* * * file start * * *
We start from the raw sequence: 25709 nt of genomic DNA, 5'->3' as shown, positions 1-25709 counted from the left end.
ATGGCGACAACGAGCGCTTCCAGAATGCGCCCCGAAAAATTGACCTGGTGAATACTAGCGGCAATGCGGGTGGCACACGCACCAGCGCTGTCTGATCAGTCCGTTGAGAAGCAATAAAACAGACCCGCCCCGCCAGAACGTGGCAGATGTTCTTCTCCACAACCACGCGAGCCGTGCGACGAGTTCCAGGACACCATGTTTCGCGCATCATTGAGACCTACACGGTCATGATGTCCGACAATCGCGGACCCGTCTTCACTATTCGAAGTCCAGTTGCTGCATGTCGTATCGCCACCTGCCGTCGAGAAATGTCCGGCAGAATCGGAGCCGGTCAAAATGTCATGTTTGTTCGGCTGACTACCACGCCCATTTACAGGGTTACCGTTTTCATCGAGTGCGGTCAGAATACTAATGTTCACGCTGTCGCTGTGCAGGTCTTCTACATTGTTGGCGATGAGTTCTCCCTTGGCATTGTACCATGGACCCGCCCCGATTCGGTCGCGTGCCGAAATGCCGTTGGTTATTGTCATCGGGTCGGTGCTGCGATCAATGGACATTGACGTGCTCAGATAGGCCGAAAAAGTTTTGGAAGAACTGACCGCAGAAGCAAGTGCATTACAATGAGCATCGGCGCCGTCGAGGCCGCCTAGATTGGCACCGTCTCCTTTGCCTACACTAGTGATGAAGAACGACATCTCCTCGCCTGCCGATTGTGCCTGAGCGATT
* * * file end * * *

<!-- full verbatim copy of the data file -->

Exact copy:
We start from the raw sequence: 25709 nt of genomic DNA, 5'->3' as shown, positions 1-25709 counted from the left end.
ATGGCGACAACGAGCGCTTCCAGAATGCGCCCCGAAAAATTGACCTGGTGAATACTAGCGGCAATGCGGGTGGCACACGCACCAGCGCTGTCTGATCAGTCCGTTGAGAAGCAATAAAACAGACCCGCCCCGCCAGAACGTGGCAGATGTTCTTCTCCACAACCACGCGAGCCGTGCGACGAGTTCCAGGACACCATGTTTCGCGCATCATTGAGACCTACACGGTCATGATGTCCGACAATCGCGGACCCGTCTTCACTATTCGAAGTCCAGTTGCTGCATGTCGTATCGCCACCTGCCGTCGAGAAATGTCCGGCAGAATCGGAGCCGGTCAAAATGTCATGTTTGTTCGGCTGACTACCACGCCCATTTACAGGGTTACCGTTTTCATCGAGTGCGGTCAGAATACTAATGTTCACGCTGTCGCTGTGCAGGTCTTCTACATTGTTGGCGATGAGTTCTCCCTTGGCATTGTACCATGGACCCGCCCCGATTCGGTCGCGTGCCGAAATGCCGTTGGTTATTGTCATCGGGTCGGTGCTGCGATCAATGGACATTGACGTGCTCAGATAGGCCGAAAAAGTTTTGGAAGAACTGACCGCAGAAGCAAGTGCATTACAATGAGCATCGGCGCCGTCGAGGCCGCCTAGATTGGCACCGTCTCCTTTGCCTACACTAGTGATGAAGAACGACATCTCCTCGCCTGCCGATTGTGCCTGAGCGATT